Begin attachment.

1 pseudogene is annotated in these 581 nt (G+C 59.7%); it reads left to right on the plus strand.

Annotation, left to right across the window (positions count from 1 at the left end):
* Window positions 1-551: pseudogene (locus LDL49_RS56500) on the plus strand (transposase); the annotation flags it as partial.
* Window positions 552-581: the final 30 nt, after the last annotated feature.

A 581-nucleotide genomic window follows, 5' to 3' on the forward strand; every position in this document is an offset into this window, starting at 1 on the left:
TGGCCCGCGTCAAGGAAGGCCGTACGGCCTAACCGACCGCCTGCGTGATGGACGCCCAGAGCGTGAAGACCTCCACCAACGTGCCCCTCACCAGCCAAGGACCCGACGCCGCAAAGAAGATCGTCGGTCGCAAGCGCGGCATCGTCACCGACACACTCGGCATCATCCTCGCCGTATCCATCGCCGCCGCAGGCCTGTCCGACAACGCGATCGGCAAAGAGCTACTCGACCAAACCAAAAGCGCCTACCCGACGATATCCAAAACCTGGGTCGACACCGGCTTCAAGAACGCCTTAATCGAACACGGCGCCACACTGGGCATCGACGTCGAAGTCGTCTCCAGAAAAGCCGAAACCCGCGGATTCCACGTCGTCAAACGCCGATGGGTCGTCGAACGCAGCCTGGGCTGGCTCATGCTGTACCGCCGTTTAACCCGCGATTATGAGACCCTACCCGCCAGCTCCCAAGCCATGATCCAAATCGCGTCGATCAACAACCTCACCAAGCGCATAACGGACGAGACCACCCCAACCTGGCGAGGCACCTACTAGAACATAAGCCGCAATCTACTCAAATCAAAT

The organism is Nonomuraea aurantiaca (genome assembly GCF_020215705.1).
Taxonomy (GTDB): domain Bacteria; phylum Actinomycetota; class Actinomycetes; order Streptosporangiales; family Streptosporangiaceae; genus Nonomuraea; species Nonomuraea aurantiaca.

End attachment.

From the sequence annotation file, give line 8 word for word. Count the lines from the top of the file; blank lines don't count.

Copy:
Taxonomy (GTDB): domain Bacteria; phylum Actinomycetota; class Actinomycetes; order Streptosporangiales; family Streptosporangiaceae; genus Nonomuraea; species Nonomuraea aurantiaca.